Fiber Cable Manufacturer
1-288 cores GYTS Armoured Optical Fiber Cable
Central strength member
Vary from 7 to 14mm
aerial or duct fiber optical cable networking system
1/2/3/4/5km each exporting wooden drums
More Academical Knowledge for Fiber Optic Cable:
In 1880 Alexander Graham Bell and his assistant Charles Sumner Tainter created a very early precursor to fiber-optic communications, the Photophone, at Bell's newly established Volta Laboratory in Washington, D.C. Bell considered it his most important invention. The device allowed for the transmission of sound on a beam of light. On June 3, 1880, Bell conducted the world's first wireless telephone transmission between two buildings, some 213 meters apart. Due to its use of an atmospheric transmission medium, the Photophone would not prove practical until advances in laser and optical fiber technologies permitted the secure transport of light. The Photophone's first practical use came in military communication systems many decades later.
In 1954 Harold Hopkins and Narinder Singh Kapany showed that rolled fiber glass allowed light to be transmitted. Initially it was considered that the light can traverse in only straight medium.[clarification needed]
Jun-ichi Nishizawa, a Japanese scientist at Tohoku University, proposed the use of optical fibers for communications in 1963. Nishizawa invented the PIN diode and the static induction transistor, both of which contributed to the development of optical fiber communications.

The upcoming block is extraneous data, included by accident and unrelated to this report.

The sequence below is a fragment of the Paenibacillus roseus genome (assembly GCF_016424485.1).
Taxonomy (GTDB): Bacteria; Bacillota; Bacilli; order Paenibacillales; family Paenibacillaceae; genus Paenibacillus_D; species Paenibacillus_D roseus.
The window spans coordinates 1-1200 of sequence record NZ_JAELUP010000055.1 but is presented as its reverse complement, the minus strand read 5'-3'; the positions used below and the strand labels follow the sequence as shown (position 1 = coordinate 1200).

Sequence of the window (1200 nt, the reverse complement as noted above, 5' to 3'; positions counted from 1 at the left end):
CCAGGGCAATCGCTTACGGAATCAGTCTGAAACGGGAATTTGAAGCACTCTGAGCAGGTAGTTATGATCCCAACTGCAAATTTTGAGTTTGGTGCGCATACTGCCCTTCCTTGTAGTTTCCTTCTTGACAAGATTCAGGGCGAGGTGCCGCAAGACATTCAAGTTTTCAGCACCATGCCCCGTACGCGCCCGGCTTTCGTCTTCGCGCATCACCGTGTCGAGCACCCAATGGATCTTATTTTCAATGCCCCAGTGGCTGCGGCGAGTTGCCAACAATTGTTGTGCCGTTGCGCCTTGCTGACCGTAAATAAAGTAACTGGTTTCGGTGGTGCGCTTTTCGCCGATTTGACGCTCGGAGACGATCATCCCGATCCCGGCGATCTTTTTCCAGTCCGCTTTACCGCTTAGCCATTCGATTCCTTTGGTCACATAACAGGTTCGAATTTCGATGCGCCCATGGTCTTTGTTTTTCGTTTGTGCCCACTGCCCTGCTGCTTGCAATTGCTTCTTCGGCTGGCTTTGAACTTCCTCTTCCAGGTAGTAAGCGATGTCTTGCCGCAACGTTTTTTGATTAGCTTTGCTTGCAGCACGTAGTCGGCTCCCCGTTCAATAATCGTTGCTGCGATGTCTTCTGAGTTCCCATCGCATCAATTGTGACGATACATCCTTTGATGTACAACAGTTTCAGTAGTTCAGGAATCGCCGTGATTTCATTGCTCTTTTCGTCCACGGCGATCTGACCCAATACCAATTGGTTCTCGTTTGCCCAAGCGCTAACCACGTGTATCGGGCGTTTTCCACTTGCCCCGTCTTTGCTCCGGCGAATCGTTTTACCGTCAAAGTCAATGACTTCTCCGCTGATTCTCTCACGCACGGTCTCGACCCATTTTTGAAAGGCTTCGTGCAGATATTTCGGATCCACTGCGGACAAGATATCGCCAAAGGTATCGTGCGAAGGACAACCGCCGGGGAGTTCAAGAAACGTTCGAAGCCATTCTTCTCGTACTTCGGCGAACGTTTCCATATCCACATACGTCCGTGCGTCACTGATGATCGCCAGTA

In 1966 Charles K. Kao and George Hockham at STC Laboratories (STL) showed that the losses of 1,000 dB/km in existing glass (compared to 5–10 dB/km in coaxial cable) were due to contaminants which could potentially be removed.
Optical fiber was successfully developed in 1970 by Corning Glass Works, with attenuation low enough for communication purposes (about 20 dB/km) and at the same time GaAs semiconductor lasers were developed that were compact and therefore suitable for transmitting light through fiber optic cables for long distances.
After a period of research starting from 1975, the first commercial fiber-optic communications system was developed which operated at a wavelength around 0.8 µm and used GaAs semiconductor lasers. This first-generation system operated at a bit rate of 45 Mbit/s with repeater spacing of up to 10 km. Soon on 22 April 1977, General Telephone and Electronics sent the first live telephone traffic through fiber optics at a 6 Mbit/s throughput in Long Beach, California.